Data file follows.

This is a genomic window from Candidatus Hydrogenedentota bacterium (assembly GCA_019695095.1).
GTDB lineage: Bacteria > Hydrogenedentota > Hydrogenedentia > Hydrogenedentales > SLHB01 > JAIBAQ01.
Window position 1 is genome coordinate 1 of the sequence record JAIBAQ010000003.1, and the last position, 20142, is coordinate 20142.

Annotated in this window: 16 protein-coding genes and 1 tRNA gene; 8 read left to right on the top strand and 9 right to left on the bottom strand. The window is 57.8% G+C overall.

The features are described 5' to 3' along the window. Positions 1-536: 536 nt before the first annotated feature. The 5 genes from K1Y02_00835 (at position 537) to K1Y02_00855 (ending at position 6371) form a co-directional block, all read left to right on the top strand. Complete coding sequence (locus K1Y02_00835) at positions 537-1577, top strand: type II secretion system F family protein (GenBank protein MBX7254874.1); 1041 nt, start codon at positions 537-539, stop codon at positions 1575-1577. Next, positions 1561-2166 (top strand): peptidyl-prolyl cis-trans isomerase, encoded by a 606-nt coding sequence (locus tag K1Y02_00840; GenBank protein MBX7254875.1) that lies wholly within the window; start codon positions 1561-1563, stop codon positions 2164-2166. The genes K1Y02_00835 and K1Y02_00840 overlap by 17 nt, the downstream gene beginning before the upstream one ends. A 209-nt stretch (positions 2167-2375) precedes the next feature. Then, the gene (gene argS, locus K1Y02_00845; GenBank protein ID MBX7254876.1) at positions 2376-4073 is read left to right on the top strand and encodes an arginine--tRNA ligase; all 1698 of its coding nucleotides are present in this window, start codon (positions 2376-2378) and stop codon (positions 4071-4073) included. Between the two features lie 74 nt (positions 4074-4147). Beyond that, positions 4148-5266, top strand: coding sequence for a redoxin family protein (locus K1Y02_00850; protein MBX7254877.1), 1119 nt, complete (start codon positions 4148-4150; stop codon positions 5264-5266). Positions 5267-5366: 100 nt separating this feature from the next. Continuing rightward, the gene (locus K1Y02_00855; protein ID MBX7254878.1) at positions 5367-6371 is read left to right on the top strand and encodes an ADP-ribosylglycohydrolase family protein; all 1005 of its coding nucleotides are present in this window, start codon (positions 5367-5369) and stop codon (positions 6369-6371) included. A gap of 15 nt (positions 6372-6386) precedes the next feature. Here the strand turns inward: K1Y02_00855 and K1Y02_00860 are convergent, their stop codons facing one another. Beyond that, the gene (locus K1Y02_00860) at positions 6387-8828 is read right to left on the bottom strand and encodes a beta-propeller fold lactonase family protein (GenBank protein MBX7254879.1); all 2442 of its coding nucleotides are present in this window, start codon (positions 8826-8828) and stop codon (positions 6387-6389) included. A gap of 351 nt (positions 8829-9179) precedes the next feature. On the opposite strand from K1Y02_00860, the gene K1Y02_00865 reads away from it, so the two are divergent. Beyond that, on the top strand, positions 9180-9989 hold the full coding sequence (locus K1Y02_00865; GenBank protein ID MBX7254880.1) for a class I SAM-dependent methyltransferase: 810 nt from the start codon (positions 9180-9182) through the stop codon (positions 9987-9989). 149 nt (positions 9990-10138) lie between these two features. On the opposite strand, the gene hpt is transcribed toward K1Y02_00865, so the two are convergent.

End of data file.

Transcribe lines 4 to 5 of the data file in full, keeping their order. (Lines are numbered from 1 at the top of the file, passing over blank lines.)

Annotated in this window: 16 protein-coding genes and 1 tRNA gene; 8 read left to right on the top strand and 9 right to left on the bottom strand. The window is 57.8% G+C overall.

The features are described 5' to 3' along the window. Positions 1-536: 536 nt before the first annotated feature. The 5 genes from K1Y02_00835 (at position 537) to K1Y02_00855 (ending at position 6371) form a co-directional block, all read left to right on the top strand. Complete coding sequence (locus K1Y02_00835) at positions 537-1577, top strand: type II secretion system F family protein (GenBank protein MBX7254874.1); 1041 nt, start codon at positions 537-539, stop codon at positions 1575-1577. Next, positions 1561-2166 (top strand): peptidyl-prolyl cis-trans isomerase, encoded by a 606-nt coding sequence (locus tag K1Y02_00840; GenBank protein MBX7254875.1) that lies wholly within the window; start codon positions 1561-1563, stop codon positions 2164-2166. The genes K1Y02_00835 and K1Y02_00840 overlap by 17 nt, the downstream gene beginning before the upstream one ends. A 209-nt stretch (positions 2167-2375) precedes the next feature. Then, the gene (gene argS, locus K1Y02_00845; GenBank protein ID MBX7254876.1) at positions 2376-4073 is read left to right on the top strand and encodes an arginine--tRNA ligase; all 1698 of its coding nucleotides are present in this window, start codon (positions 2376-2378) and stop codon (positions 4071-4073) included. Between the two features lie 74 nt (positions 4074-4147). Beyond that, positions 4148-5266, top strand: coding sequence for a redoxin family protein (locus K1Y02_00850; protein MBX7254877.1), 1119 nt, complete (start codon positions 4148-4150; stop codon positions 5264-5266). Positions 5267-5366: 100 nt separating this feature from the next. Continuing rightward, the gene (locus K1Y02_00855; protein ID MBX7254878.1) at positions 5367-6371 is read left to right on the top strand and encodes an ADP-ribosylglycohydrolase family protein; all 1005 of its coding nucleotides are present in this window, start codon (positions 5367-5369) and stop codon (positions 6369-6371) included. A gap of 15 nt (positions 6372-6386) precedes the next feature. Here the strand turns inward: K1Y02_00855 and K1Y02_00860 are convergent, their stop codons facing one another. Beyond that, the gene (locus K1Y02_00860) at positions 6387-8828 is read right to left on the bottom strand and encodes a beta-propeller fold lactonase family protein (GenBank protein MBX7254879.1); all 2442 of its coding nucleotides are present in this window, start codon (positions 8826-8828) and stop codon (positions 6387-6389) included. A gap of 351 nt (positions 8829-9179) precedes the next feature. On the opposite strand from K1Y02_00860, the gene K1Y02_00865 reads away from it, so the two are divergent. Beyond that, on the top strand, positions 9180-9989 hold the full coding sequence (locus K1Y02_00865; GenBank protein ID MBX7254880.1) for a class I SAM-dependent methyltransferase: 810 nt from the start codon (positions 9180-9182) through the stop codon (positions 9987-9989). 149 nt (positions 9990-10138) lie between these two features. On the opposite strand, the gene hpt is transcribed toward K1Y02_00865, so the two are convergent.